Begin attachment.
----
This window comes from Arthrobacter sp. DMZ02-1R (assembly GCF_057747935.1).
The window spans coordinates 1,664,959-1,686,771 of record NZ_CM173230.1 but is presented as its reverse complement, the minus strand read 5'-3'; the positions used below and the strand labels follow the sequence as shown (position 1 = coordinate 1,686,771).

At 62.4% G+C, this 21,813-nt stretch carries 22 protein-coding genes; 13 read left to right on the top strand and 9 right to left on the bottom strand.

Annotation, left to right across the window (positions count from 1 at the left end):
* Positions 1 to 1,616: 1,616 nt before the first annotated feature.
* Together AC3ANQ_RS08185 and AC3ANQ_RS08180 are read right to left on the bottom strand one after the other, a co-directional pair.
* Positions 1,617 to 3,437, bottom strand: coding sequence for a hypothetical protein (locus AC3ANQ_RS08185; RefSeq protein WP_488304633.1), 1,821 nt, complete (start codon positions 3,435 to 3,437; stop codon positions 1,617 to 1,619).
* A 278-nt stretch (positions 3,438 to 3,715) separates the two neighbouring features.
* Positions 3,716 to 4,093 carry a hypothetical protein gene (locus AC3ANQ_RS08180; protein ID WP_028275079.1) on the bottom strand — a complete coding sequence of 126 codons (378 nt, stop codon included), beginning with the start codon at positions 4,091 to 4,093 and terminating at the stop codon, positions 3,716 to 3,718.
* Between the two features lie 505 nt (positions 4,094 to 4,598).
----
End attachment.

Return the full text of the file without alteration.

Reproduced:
This window comes from Arthrobacter sp. DMZ02-1R (assembly GCF_057747935.1).
The window spans coordinates 1,664,959-1,686,771 of record NZ_CM173230.1 but is presented as its reverse complement, the minus strand read 5'-3'; the positions used below and the strand labels follow the sequence as shown (position 1 = coordinate 1,686,771).

At 62.4% G+C, this 21,813-nt stretch carries 22 protein-coding genes; 13 read left to right on the top strand and 9 right to left on the bottom strand.

Annotation, left to right across the window (positions count from 1 at the left end):
* Positions 1 to 1,616: 1,616 nt before the first annotated feature.
* Together AC3ANQ_RS08185 and AC3ANQ_RS08180 are read right to left on the bottom strand one after the other, a co-directional pair.
* Positions 1,617 to 3,437, bottom strand: coding sequence for a hypothetical protein (locus AC3ANQ_RS08185; RefSeq protein WP_488304633.1), 1,821 nt, complete (start codon positions 3,435 to 3,437; stop codon positions 1,617 to 1,619).
* A 278-nt stretch (positions 3,438 to 3,715) separates the two neighbouring features.
* Positions 3,716 to 4,093 carry a hypothetical protein gene (locus AC3ANQ_RS08180; protein ID WP_028275079.1) on the bottom strand — a complete coding sequence of 126 codons (378 nt, stop codon included), beginning with the start codon at positions 4,091 to 4,093 and terminating at the stop codon, positions 3,716 to 3,718.
* Between the two features lie 505 nt (positions 4,094 to 4,598).